Starbucks really does try harder than most fast foodies to offer some fare that's healthier, and less laden with sugar, fat, and salt.
I'm not talking about Starbucks' endless array of delectable cakes, muffins, pastries, doughnuts, and super-sized cookies, of course. Coffee culture will always serve sweet bakery goods with aromatic java, thankfully regardless of the Food Police.
Consider Starbucks' newest menu offering, the Vegetable & Fontiago Breakfast Sandwich, a 470-calorie vegetarian meal made of:
- a fried egg
- a fusion of Asiago and Fontina cheeses
- small amounts of fresh spinach and caramelized onions
- sun-dried tomato spread
- all on a multigrain ciabatta roll
Contrast that with Taco Bell's new breakfast concoction set to debut on March 27: a sugary waffle, tucked taco-style around a greasy sausage patty, topped with scrambled eggs, then drizzled with Taco Bell's orange liquid cheese. Optional "syrup" packet for dipping. No nutritional info has yet been released publicly, for good reason. Although anyone ordering this fat-sugar-salt bomb is unconcerned with balancing their diet...
I tasted Starbucks' Vegetable & Fontiago Breakfast Sandwich, and thought it satisfying and delicious with Mediterrenean flavor. The bread was fresh, the cheese was evenly melted, and the veggies and sauce tasted tangy, not dull.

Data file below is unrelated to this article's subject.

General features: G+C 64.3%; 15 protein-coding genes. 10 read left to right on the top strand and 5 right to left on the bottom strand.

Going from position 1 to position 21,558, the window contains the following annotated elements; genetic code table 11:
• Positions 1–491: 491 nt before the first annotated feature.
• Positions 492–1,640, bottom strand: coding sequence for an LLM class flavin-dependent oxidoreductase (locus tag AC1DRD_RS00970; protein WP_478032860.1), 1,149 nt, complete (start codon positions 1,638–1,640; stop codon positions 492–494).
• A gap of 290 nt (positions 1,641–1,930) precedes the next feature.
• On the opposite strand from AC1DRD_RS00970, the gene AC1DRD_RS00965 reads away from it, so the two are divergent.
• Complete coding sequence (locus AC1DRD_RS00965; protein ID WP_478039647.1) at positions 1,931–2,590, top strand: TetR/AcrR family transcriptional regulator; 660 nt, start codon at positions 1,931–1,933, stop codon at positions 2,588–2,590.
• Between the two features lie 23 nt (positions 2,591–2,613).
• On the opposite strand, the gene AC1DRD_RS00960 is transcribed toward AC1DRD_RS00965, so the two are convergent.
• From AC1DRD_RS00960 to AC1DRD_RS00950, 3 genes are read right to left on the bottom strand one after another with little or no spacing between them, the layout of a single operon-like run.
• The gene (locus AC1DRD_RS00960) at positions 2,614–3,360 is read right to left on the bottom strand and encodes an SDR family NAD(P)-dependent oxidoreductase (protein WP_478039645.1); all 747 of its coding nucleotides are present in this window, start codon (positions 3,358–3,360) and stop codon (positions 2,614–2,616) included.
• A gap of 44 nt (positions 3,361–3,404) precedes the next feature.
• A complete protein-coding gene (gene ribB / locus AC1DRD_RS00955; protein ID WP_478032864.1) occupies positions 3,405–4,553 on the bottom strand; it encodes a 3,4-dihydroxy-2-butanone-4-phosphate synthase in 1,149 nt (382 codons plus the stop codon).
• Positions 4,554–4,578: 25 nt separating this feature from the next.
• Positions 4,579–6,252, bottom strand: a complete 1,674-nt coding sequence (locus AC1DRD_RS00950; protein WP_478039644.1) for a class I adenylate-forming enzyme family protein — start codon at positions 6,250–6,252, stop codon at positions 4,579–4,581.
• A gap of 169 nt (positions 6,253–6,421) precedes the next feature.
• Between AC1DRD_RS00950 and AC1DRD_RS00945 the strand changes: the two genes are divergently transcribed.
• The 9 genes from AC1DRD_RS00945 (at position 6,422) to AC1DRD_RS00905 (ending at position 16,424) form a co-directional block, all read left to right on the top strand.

This is hardly farm-to-table fresh produce, mind you, much less organic or non-GMO foods. The pale-yellow egg was obviously pre-formed. And at 910 mg of sodium, this new menu item contains nearly 40% of recommended daily salt intake for an adult.
Cooking this breakfast at home, using organic produce, farm-fresh eggs, and artisan cheese and bread, is certainly a better and more additive-free choice. But on busy weekdays, who has time for toiling in the kitchen?
Give Starbucks credit for offering the public options for better quality fast food.
U.S. public health would be greatly improved if all fast food mega-corporations... especially Taco Bell, McDonald's, and Carl's Jr/Hardee's... made more serious attempts at higher quality menu options, as does Starbucks.
I say, when faced with a choice, take your fast food business to Starbucks. Let's reward those corporations trying harder to do the right thing nutritionally.